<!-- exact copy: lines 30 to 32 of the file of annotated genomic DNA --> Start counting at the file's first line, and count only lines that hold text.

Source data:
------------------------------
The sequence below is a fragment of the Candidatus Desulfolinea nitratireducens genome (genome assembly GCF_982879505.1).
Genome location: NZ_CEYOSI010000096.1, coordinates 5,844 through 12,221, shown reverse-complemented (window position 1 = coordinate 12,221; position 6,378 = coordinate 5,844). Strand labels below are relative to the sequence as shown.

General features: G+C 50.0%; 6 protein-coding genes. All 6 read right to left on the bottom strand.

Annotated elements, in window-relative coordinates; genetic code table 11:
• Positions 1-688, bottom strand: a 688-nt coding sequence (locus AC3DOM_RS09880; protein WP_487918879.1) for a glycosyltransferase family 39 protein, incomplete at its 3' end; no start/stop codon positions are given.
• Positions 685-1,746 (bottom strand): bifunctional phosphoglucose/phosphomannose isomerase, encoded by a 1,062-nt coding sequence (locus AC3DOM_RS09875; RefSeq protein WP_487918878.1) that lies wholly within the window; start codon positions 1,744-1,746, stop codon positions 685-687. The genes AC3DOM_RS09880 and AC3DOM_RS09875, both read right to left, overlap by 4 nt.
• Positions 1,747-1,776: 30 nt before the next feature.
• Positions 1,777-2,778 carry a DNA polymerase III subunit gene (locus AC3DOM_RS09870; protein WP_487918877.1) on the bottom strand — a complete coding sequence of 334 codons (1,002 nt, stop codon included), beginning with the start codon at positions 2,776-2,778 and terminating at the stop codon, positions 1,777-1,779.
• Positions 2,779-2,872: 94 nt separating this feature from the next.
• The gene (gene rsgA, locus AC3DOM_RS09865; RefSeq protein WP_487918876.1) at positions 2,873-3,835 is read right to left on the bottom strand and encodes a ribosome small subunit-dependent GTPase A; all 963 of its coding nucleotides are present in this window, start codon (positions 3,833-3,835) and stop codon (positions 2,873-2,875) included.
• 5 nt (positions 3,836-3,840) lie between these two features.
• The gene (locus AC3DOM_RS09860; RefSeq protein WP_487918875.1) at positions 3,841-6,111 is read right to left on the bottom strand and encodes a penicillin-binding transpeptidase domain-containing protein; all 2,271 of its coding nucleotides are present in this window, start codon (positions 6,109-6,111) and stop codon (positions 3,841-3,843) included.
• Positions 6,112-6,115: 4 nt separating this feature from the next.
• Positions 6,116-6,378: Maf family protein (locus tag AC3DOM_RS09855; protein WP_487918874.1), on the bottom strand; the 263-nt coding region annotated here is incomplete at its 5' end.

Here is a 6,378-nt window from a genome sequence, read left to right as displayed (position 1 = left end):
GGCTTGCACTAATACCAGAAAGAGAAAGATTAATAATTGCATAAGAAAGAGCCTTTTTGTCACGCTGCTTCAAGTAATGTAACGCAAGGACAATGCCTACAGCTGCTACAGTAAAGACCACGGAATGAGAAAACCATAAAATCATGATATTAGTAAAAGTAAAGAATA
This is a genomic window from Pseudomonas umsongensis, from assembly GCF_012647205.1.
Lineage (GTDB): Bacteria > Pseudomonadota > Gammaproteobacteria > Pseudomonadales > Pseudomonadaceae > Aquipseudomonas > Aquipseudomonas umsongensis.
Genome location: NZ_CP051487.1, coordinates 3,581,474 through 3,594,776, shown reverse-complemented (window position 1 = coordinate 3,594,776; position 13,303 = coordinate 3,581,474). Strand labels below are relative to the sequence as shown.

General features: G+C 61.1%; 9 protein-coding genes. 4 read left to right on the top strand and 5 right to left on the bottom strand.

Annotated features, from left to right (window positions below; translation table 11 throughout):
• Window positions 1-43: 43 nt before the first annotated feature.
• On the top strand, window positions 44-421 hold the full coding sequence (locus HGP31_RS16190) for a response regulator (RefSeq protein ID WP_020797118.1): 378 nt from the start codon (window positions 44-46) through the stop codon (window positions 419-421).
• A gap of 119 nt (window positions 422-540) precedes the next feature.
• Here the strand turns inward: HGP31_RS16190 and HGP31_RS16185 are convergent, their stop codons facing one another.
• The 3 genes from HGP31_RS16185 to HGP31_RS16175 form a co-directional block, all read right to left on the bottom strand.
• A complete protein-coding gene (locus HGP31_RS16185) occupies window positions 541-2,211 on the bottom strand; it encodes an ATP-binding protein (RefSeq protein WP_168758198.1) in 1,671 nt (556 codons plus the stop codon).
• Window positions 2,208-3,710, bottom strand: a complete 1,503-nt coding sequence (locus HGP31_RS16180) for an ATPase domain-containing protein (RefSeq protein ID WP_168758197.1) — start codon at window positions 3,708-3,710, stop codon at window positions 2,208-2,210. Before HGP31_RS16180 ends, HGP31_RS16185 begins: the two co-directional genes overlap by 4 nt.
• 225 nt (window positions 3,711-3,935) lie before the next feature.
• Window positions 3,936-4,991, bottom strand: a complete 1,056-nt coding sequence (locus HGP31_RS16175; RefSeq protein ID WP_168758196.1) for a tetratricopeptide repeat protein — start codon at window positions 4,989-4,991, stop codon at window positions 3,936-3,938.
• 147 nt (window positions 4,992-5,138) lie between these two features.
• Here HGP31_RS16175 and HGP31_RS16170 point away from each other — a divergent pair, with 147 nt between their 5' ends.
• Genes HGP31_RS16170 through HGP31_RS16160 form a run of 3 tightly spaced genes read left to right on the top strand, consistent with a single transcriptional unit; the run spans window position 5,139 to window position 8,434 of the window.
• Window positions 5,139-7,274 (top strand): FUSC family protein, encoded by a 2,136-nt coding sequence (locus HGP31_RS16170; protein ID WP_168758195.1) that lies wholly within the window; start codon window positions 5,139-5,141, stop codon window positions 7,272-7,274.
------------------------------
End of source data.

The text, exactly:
• Window positions 3,936-4,991, bottom strand: a complete 1,056-nt coding sequence (locus HGP31_RS16175; RefSeq protein ID WP_168758196.1) for a tetratricopeptide repeat protein — start codon at window positions 4,989-4,991, stop codon at window positions 3,936-3,938.
• 147 nt (window positions 4,992-5,138) lie between these two features.
• Here HGP31_RS16175 and HGP31_RS16170 point away from each other — a divergent pair, with 147 nt between their 5' ends.